Sociological Theory and Methods

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Sociological Theory and Methods (42:00)
Item# 40133

This multi-section program addresses classical social theory, examining the origins of sociology through the efforts of Marx and Comte to build a holistic science of society; positivism, through a case study of students using surveys to do research on education; interpretivism, through a parallel case study in which students use interviews to carry out their research; and realism, comparing it to classical, positivist, and interpretivist approaches. The video also draws upon a case study of suicide to illustrate how positivist and interpretivist approaches lead researchers to ask very different questions about this key sociological topic. Viewable/printable educational resources are available online. A part of the series Understanding Sociology. (41 minutes)

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Segments in this Video - (19)

1. Making Sense of Social Life (01:20)
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Can sociologists provide a clearer, objective view of social life?

2. Theory & Method (01:25)

Theories help guide research and provides the framework around which facts can be organized.

3. Scientific Method (01:25)

Science has proven to be the most effective way to prove or disprove theories.

4. Classical Sociology (02:34)

Early sociologists used statistics to try to uncover general laws of social development.

5. Modern Sociologists (01:22)

Contemporary sociologists tend to focus on correlations between aspects of society rather than general laws.

6. Positivism (02:56)

Auguste Comte argued that the methods of the social sciences were no different from those of the natural sciences.

7. Survey Method (02:44)

The problem with using the survey method is that different interpretations of the questions occur.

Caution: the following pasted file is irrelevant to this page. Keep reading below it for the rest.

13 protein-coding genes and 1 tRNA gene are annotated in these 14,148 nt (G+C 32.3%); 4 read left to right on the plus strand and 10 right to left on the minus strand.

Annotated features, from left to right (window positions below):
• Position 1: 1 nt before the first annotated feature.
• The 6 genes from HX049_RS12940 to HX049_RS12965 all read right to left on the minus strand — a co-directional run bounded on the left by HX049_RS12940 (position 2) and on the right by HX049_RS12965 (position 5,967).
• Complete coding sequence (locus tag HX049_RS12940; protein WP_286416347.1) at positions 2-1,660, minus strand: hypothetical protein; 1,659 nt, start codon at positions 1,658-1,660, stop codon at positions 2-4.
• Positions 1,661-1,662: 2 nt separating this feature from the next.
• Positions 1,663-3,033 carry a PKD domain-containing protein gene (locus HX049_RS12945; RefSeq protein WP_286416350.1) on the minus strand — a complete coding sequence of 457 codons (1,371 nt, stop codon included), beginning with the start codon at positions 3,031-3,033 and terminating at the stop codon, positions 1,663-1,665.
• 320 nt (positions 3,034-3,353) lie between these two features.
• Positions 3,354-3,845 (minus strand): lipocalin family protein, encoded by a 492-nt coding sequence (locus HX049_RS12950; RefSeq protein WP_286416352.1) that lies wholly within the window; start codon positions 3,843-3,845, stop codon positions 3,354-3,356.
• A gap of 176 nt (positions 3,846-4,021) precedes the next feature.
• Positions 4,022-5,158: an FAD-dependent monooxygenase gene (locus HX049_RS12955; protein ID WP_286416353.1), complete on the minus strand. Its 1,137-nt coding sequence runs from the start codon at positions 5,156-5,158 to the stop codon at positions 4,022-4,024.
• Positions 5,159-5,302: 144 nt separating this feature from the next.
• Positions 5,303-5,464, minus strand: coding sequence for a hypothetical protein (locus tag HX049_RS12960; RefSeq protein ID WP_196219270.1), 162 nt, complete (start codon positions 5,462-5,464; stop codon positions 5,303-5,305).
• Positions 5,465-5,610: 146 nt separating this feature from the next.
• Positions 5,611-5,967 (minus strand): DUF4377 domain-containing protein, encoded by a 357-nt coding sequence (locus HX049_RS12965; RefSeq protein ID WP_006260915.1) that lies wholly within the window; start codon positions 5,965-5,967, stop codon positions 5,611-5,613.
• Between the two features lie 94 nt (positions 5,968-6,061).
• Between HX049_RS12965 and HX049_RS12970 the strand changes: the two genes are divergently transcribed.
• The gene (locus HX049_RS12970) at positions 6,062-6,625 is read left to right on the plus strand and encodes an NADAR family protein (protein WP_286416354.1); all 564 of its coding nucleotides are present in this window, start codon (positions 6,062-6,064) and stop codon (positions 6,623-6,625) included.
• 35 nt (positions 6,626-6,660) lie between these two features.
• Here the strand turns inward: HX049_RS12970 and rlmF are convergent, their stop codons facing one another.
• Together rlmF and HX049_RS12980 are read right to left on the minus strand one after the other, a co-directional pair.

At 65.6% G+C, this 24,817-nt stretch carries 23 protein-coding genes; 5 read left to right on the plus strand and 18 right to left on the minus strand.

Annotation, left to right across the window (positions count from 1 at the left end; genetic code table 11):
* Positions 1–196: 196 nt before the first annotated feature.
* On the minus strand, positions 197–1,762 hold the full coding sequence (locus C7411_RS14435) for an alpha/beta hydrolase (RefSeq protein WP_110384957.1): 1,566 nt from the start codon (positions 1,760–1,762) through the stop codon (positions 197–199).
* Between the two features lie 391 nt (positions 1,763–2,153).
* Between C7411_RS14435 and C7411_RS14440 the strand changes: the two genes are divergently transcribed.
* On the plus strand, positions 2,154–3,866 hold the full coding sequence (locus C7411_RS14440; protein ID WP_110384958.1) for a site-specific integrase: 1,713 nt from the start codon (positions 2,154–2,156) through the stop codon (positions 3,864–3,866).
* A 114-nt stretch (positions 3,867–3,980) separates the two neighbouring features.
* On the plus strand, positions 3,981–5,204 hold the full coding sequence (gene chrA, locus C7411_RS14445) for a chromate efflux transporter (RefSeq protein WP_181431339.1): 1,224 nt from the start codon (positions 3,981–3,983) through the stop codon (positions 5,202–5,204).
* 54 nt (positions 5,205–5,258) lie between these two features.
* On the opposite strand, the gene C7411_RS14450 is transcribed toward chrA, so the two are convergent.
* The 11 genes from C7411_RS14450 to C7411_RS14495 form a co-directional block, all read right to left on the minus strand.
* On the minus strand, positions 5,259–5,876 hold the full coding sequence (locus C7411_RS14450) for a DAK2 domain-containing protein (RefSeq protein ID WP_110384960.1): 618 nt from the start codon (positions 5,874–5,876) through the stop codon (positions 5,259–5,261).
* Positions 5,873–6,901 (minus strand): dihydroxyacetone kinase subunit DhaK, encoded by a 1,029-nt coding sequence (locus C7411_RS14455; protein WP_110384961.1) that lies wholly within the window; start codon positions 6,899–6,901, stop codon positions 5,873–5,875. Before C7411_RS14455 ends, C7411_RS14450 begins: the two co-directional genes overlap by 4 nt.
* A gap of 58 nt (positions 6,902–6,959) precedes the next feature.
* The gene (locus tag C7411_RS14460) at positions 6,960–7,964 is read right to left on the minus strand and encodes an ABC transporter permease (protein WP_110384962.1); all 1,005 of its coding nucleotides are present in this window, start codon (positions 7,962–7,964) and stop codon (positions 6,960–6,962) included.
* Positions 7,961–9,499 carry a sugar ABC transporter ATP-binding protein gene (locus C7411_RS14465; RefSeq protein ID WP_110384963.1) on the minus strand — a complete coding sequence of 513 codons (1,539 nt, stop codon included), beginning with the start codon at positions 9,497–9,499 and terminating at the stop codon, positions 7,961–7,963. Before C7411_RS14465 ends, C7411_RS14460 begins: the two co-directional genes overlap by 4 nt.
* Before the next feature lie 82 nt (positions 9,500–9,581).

8. Interpretivism (02:44)

Interpretive approaches rely heavily on naturalistic methods such as interviewing and observation.

9. Case Study - Suicide (01:45)

Using suicide as a case study provides an illustration of how positivist and interpretivist approaches lead researchers to ask very different questions.

10. The Positivist Approach to Suicide (01:40)

The positivist approach looks at the social causes of suicide such as social isolation, status loss, and unemployment.

11. The Interpretivist Approach to Suicide (02:32)

The interpretivist approach to suicide is to look at the social construction of suicide data.

12. Neutral Observer? (01:38)

The positivist approach creates an 'imposition problem' referring to the risk that the researcher, when asking questions, might be imposing their own views on the subjects being researched.

13. Interpretivists - Imposing? (02:18)

Interpretivists use open ended questions and unstructured interviews; however, there is still imposition problem to this approach as well.

14. Values and Preferences (01:20)

Sociologists are influenced by their own values and preferences.

15. Realist Approach to Sociology (02:02)

Realists are concerned with the interplay between individuals and social structures.

16. Comparing Theories on Suicide (02:30)

Realists believe that using mixed methods to test theories against each other provides more scientific analysis.

17. Objectivity in Sociology? (02:09)

Opponents of the scientific model for sociological onquiry often argue that objectivity (in attitude, method, or outcome) is either unobtainable or inappropriate in sociology.

18. Sociology - Subjective View of Society (02:28)

The elimination of the subjective element in social analysis should be a goal sociologists should be aspiring to achieve.

19. Answering Questions in Theory and Methods (04:26)

Chief examiner gives advice on how to answer exam questions in theory and methodology.

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